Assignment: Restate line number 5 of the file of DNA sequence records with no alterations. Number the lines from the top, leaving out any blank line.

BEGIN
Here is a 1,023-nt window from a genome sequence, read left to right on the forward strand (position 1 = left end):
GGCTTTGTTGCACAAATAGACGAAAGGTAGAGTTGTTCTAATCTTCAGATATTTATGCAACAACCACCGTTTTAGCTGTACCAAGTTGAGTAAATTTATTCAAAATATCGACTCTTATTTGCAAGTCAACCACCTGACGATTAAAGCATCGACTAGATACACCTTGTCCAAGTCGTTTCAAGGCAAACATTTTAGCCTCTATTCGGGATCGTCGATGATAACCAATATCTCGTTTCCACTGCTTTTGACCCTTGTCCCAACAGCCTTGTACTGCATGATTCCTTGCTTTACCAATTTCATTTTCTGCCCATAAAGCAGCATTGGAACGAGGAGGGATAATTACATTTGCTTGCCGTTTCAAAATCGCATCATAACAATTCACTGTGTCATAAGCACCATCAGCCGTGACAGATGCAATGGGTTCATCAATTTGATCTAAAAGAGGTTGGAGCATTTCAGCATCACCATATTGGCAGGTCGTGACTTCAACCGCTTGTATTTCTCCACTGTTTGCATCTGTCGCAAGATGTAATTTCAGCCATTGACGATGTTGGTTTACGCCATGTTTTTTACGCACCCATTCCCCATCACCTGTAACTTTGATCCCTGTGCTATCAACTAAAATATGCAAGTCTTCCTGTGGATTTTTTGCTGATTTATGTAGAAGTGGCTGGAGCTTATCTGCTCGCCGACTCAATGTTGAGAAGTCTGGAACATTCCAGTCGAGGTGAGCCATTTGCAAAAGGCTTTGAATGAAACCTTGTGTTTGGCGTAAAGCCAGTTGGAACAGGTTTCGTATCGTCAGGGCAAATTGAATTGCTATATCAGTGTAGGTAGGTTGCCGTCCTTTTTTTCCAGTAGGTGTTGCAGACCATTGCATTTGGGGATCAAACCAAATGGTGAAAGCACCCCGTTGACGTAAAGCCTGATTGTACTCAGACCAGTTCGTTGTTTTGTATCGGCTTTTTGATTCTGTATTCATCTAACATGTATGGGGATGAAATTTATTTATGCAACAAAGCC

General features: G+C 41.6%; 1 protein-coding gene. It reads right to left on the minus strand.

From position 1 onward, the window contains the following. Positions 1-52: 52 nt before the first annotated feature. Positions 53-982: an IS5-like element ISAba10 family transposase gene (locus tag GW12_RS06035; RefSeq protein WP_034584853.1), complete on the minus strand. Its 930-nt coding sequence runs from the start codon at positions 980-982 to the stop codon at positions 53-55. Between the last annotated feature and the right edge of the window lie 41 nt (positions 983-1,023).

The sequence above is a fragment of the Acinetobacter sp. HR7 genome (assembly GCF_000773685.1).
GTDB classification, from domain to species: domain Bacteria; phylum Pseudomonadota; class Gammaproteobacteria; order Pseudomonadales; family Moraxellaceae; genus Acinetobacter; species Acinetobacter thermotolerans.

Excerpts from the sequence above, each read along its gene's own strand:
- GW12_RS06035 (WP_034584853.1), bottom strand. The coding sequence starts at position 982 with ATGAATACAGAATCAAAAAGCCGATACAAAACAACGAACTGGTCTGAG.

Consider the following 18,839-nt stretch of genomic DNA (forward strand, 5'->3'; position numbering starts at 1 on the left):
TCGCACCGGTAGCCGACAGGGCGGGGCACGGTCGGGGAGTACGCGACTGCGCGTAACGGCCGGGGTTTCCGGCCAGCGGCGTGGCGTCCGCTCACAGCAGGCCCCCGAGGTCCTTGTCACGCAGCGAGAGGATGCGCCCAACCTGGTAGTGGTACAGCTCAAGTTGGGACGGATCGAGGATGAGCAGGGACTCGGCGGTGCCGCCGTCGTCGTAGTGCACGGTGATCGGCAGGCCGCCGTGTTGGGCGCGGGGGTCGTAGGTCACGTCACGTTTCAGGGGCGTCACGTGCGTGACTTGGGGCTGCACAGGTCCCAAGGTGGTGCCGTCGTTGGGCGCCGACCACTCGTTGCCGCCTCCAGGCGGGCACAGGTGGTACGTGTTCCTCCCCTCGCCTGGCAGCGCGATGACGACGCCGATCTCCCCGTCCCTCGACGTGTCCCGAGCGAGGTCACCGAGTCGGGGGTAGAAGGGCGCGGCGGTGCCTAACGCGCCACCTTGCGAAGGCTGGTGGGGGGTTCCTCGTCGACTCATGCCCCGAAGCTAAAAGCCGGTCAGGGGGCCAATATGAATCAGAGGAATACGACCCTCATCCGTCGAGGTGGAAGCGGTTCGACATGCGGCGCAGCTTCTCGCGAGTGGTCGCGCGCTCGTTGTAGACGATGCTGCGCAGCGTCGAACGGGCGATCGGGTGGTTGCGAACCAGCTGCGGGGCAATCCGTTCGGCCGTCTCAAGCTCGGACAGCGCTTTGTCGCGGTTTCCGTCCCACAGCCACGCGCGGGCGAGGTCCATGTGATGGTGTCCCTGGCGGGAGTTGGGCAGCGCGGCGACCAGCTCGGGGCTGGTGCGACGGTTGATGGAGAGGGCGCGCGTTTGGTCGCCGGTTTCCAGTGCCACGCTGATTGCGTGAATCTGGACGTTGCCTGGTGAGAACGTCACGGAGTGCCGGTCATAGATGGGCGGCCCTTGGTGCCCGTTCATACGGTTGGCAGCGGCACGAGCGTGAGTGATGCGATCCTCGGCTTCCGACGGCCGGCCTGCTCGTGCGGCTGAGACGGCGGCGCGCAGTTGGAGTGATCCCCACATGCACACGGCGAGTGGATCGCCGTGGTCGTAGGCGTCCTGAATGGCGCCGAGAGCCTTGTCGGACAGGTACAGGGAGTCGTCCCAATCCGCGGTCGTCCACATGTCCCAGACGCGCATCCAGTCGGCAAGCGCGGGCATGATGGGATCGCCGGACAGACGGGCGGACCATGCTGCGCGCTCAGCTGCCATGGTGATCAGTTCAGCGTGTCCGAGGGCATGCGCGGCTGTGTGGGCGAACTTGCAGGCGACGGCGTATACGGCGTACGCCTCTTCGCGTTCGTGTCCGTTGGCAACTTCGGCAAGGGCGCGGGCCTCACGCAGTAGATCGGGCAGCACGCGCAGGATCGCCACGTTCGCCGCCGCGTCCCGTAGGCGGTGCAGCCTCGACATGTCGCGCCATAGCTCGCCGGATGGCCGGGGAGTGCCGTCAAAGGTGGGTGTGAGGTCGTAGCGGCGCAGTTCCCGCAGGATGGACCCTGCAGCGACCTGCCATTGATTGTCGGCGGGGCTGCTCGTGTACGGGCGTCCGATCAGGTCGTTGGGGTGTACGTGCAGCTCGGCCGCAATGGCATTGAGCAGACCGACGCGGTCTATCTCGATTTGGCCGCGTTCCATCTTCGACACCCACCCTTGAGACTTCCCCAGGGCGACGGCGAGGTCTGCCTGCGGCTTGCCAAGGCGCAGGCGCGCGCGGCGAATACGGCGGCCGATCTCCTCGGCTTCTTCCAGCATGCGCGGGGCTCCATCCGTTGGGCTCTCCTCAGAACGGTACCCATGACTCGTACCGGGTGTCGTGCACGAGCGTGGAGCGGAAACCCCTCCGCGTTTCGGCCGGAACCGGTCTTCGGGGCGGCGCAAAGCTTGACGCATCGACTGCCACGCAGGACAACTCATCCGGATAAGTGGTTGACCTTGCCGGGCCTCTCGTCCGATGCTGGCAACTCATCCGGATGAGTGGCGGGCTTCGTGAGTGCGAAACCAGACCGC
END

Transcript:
The sequence above is a fragment of the Acinetobacter sp. HR7 genome (assembly GCF_000773685.1).